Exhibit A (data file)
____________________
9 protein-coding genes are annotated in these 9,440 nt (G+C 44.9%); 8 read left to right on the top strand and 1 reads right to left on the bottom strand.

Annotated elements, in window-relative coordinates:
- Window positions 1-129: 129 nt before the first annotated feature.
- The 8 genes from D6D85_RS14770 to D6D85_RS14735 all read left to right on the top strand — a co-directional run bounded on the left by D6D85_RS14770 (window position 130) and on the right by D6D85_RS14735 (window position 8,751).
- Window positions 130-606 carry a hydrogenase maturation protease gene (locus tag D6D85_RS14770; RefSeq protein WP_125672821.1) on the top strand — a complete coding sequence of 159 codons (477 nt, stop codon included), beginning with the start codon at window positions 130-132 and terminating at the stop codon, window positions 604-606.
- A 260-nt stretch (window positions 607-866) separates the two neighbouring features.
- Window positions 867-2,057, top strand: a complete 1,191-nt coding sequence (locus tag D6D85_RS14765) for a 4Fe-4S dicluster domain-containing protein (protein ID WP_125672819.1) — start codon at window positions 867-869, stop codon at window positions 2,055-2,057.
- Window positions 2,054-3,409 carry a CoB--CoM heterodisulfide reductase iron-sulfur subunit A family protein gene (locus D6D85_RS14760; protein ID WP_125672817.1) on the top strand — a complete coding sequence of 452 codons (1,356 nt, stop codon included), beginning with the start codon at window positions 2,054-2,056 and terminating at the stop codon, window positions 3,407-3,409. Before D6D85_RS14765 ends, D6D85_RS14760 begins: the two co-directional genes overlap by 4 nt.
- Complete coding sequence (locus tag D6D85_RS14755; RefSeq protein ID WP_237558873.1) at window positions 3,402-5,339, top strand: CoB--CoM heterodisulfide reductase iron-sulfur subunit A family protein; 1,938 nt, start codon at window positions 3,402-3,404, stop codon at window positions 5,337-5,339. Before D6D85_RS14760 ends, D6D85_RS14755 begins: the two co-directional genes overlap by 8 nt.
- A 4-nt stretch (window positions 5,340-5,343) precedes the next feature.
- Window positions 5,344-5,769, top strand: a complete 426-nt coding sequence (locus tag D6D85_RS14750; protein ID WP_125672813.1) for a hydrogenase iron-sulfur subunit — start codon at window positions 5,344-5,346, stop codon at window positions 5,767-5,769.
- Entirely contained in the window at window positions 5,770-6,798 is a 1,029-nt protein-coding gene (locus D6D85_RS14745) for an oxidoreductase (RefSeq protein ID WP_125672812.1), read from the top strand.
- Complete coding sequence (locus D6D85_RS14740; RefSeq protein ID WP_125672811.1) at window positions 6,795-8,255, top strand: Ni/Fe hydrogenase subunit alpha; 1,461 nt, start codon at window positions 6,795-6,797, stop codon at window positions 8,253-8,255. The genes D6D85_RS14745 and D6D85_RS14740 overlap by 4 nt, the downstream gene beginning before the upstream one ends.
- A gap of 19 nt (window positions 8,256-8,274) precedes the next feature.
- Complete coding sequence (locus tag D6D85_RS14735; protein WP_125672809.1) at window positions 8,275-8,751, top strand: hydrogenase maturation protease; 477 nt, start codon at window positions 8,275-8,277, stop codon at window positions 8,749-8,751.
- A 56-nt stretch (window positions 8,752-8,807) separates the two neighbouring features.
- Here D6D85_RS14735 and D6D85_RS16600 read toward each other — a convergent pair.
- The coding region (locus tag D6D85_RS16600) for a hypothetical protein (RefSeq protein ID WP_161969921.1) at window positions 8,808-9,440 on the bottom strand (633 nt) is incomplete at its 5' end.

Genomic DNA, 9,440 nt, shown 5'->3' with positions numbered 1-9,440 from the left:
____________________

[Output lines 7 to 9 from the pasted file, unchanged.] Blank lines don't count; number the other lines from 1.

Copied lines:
- Window positions 867-2,057, top strand: a complete 1,191-nt coding sequence (locus tag D6D85_RS14765) for a 4Fe-4S dicluster domain-containing protein (protein ID WP_125672819.1) — start codon at window positions 867-869, stop codon at window positions 2,055-2,057.
- Window positions 2,054-3,409 carry a CoB--CoM heterodisulfide reductase iron-sulfur subunit A family protein gene (locus D6D85_RS14760; protein ID WP_125672817.1) on the top strand — a complete coding sequence of 452 codons (1,356 nt, stop codon included), beginning with the start codon at window positions 2,054-2,056 and terminating at the stop codon, window positions 3,407-3,409. Before D6D85_RS14765 ends, D6D85_RS14760 begins: the two co-directional genes overlap by 4 nt.
- Complete coding sequence (locus tag D6D85_RS14755; RefSeq protein ID WP_237558873.1) at window positions 3,402-5,339, top strand: CoB--CoM heterodisulfide reductase iron-sulfur subunit A family protein; 1,938 nt, start codon at window positions 3,402-3,404, stop codon at window positions 5,337-5,339. Before D6D85_RS14760 ends, D6D85_RS14755 begins: the two co-directional genes overlap by 8 nt.